“Did you tell her I hoped she had a better day?”

“Yep. She said thanks— that she already was.”

“Good to hear.” I smiled and handed her a dollar to put in the tip jar.

As I drove away, I began to cry. Not because I had been called so many terrible names, but because God had answered my very recent prayer—which was that He would allow me to see people as He sees them, not as I see them.

That I might be able to see the hurting inside, instead of just the hurtful outside. And maybe a few tears were of gratitude and amazement that He always shows up with an answer when I sincerely ask.

Have you ever had an experience that made you see someone in a new way?

Photo Credit: shinji_w , Creative Commons

Reprinted from Susan Basham’s Blog,  Talk about finding God in everyday life!

This entry was posted in Uncategorized. Bookmark the permalink.

235 Responses to She Yelled and Called Me Names

  1. Pingback: Love | Liahona Journey

  2. Wry says:

    Love overcomes, love never fails. But if love has not conquered our hearts in the first place, we will not be able to overcome the world (with love) through our own strength.

  3. Pingback: What It Is To Be Human | Blink

  4. sylvia pedro says:

    this is so true,dont do as they do,weve been there too,just show good over bad everytime.

  5. Gershom says:

    What a beautiful and powerful experience. 😀 May the Lord continue to bless you and may He do the same with all our hearts 🙂

  6. A good lesson for all of us!!

  7. Jorge Barba says:

    Mind blowing:) Very true about the the outward expressions of very deep inner pains! God bless her:)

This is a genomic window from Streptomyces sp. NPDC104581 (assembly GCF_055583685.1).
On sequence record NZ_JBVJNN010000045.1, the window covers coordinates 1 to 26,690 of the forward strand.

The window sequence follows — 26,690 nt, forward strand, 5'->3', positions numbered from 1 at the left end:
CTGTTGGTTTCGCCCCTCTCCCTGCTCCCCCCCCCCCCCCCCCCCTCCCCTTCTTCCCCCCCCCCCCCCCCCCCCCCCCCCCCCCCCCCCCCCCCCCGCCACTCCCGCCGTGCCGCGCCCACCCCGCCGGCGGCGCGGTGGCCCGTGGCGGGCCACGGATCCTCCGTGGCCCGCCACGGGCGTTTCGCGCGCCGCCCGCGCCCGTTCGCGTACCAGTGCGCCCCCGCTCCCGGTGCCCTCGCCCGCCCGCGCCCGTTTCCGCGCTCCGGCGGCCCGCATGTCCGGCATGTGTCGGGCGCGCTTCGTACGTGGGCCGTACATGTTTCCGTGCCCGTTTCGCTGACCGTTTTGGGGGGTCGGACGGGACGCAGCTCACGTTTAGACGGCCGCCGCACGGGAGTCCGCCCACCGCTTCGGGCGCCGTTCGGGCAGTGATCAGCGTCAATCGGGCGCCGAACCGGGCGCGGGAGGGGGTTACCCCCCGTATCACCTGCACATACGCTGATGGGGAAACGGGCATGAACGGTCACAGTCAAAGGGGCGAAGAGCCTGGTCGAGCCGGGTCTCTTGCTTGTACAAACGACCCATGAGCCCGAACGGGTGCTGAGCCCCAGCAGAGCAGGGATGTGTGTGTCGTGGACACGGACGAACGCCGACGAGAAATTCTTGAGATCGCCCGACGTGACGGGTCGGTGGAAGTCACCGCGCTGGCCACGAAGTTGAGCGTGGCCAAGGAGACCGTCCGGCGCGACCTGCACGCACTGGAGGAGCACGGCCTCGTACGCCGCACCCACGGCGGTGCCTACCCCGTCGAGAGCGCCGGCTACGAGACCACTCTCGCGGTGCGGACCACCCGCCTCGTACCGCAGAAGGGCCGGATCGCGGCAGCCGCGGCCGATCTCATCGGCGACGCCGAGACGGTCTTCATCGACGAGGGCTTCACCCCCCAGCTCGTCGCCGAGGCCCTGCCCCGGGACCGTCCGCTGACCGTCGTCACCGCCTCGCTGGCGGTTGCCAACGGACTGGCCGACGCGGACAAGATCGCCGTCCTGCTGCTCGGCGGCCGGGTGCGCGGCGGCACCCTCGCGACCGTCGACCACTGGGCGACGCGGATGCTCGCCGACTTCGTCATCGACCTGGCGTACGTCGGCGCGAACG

8. This is an amazing post! Thank you for sharing this. Now I’m going to go and have a good cry.

  9. Pilgrim Jet says:

    Beautiful testimony! Simple story yet very meaningful! God bless you!

  10. Richard R says:

    Recently having a difficult time with someone who is in a rough spot himself and getting better,I’ve been able to share some nice comments about him to others. I’ve been overwhelmed by the amazing backwash of good feelings it gives me to sat something nice. It’s a win win.

  11. Ryl says:

    this is so touching. I think I should start praying that same prayer too. that God will lend me His eyes so I can see these people who are hurting.

  12. Pingback: Self-generated deep compassion | Cubik's Rube

  13. Perry says:

    This is how priests pray to be able to see people in the Sacrament of Confession. Thanks be to God.

  14. Selah Vita says:

    what an awesome story…thanks for sharing it with us bloggers…we can all learn from a heart after God…you are truly an encouraging breath of fresh air 😉

  15. Linda says:

    Reblogged this on truly linda and commented:
    This is a beautiful picture of mercy. What the world might be if we all chose to look beyond the surface . . . . Thank you for sharing!

  16. Laurel Gray says:

    Well done! Love never ends….I wish more people could see this. What an example for others!

  17. Karen says: